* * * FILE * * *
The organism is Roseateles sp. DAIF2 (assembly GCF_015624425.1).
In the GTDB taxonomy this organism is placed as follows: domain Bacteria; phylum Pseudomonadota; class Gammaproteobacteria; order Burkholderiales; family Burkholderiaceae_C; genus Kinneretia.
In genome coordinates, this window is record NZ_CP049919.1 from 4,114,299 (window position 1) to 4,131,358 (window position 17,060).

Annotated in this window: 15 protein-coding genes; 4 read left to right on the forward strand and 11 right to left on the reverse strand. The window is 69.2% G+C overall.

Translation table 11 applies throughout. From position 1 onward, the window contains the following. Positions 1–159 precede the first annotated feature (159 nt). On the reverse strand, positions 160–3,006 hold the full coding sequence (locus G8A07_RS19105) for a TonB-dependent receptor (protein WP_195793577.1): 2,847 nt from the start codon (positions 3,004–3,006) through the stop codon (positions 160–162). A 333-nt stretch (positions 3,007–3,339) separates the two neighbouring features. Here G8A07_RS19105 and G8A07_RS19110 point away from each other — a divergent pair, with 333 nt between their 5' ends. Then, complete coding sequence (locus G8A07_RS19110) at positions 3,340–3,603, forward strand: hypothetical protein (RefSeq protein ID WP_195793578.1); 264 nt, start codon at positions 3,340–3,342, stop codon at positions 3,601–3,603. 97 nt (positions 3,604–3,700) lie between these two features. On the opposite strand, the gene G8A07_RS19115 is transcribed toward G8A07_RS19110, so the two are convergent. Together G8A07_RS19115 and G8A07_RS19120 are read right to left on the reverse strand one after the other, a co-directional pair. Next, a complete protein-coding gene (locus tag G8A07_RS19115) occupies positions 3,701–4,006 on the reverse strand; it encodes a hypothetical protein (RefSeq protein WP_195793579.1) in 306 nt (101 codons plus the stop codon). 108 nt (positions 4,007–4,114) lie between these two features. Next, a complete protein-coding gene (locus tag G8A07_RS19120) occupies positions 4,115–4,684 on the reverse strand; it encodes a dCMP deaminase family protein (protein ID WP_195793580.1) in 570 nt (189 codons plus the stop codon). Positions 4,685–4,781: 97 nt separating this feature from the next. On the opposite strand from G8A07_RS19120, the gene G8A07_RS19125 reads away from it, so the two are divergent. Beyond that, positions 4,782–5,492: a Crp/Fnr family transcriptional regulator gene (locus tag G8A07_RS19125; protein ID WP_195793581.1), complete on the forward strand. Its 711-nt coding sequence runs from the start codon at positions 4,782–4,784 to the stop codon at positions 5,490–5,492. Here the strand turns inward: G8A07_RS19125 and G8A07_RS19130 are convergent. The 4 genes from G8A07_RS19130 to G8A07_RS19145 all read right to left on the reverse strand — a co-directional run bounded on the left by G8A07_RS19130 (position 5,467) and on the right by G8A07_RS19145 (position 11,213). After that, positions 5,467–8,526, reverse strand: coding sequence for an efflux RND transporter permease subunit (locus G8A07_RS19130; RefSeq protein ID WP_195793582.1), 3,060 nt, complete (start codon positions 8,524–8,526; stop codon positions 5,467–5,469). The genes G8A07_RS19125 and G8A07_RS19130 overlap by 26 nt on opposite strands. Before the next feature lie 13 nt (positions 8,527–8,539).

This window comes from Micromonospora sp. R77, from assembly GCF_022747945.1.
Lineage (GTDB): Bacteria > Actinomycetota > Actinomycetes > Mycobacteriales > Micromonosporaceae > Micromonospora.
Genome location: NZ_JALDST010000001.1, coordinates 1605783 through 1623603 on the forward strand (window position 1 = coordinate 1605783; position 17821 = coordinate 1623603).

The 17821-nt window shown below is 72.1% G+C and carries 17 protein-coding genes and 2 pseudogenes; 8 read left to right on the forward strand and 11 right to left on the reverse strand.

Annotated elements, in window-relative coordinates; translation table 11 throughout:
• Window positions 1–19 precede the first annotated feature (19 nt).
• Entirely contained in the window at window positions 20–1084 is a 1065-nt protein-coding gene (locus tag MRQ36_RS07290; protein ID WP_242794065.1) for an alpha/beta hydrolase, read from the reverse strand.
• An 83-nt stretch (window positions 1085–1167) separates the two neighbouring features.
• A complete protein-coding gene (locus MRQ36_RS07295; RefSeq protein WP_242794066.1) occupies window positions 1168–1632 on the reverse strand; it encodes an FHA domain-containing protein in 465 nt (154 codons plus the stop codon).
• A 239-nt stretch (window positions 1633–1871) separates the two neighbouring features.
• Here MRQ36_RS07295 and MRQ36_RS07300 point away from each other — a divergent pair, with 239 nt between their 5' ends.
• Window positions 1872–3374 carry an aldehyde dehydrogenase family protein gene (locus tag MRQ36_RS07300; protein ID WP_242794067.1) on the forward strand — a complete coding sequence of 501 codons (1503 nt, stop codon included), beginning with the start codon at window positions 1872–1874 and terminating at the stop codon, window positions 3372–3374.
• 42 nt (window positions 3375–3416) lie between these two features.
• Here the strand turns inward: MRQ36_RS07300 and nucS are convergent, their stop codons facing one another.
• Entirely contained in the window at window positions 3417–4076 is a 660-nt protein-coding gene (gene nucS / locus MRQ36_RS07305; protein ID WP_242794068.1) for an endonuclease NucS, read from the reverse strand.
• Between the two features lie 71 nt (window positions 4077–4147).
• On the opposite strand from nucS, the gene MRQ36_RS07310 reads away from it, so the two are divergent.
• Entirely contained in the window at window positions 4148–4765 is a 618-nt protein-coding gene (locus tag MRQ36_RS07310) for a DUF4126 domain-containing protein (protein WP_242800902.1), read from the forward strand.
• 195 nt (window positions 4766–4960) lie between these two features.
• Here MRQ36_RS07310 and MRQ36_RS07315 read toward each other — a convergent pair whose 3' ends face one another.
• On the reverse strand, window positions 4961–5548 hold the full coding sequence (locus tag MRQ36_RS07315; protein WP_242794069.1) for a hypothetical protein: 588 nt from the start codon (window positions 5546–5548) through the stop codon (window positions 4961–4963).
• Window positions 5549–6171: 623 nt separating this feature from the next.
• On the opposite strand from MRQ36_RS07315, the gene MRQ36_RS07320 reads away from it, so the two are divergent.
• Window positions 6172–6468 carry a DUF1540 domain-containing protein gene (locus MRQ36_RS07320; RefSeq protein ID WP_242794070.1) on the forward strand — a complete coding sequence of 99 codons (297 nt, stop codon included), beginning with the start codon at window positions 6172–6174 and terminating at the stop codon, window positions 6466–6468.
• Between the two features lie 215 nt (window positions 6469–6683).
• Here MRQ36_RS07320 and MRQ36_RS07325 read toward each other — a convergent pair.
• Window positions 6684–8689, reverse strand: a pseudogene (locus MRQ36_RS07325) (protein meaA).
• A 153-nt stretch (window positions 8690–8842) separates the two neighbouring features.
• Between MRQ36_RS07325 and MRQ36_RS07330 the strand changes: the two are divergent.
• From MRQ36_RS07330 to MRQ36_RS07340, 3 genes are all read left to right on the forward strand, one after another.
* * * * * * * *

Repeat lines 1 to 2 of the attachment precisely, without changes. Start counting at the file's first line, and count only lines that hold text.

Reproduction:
The organism is Roseateles sp. DAIF2 (assembly GCF_015624425.1).
In the GTDB taxonomy this organism is placed as follows: domain Bacteria; phylum Pseudomonadota; class Gammaproteobacteria; order Burkholderiales; family Burkholderiaceae_C; genus Kinneretia.